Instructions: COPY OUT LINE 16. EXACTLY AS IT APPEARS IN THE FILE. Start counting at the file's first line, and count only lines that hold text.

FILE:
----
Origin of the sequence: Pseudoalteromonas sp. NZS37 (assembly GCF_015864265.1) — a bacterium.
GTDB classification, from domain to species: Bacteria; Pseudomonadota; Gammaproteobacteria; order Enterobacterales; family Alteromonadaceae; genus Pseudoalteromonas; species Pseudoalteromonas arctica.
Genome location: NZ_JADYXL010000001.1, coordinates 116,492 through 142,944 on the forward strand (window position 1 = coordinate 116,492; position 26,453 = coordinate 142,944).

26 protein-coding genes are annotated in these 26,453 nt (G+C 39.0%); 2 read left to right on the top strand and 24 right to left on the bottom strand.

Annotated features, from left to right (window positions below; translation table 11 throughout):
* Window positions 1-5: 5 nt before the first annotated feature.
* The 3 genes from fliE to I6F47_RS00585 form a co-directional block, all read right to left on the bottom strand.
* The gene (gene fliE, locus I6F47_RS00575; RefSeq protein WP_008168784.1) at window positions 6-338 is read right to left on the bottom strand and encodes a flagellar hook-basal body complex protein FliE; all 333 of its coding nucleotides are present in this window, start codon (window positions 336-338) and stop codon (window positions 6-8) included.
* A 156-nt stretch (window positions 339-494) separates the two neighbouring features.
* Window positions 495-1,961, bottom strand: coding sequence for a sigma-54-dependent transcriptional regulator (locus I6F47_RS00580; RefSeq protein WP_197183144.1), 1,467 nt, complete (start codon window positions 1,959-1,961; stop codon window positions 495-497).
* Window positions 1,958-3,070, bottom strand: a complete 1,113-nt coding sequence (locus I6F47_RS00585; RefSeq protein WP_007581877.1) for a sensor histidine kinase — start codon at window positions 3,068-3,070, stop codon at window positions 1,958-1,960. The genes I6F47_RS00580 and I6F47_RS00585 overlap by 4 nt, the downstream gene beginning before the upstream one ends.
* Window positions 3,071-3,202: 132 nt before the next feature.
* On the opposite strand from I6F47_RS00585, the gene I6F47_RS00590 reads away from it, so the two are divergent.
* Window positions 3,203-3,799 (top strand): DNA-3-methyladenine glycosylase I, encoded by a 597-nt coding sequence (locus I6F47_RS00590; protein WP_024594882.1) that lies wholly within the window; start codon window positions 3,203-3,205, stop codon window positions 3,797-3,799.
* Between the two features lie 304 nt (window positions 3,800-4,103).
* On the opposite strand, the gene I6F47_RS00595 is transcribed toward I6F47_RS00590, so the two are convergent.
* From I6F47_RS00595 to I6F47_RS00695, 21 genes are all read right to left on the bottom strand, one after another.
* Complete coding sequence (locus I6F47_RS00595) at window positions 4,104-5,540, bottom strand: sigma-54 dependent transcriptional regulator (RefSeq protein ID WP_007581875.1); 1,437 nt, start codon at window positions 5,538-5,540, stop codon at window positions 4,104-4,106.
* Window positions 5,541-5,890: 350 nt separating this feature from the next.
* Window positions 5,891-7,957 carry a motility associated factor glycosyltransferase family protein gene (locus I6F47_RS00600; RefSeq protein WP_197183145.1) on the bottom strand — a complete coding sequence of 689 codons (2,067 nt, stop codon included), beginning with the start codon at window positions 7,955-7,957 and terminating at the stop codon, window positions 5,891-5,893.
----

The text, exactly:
* On the opposite strand, the gene I6F47_RS00595 is transcribed toward I6F47_RS00590, so the two are convergent.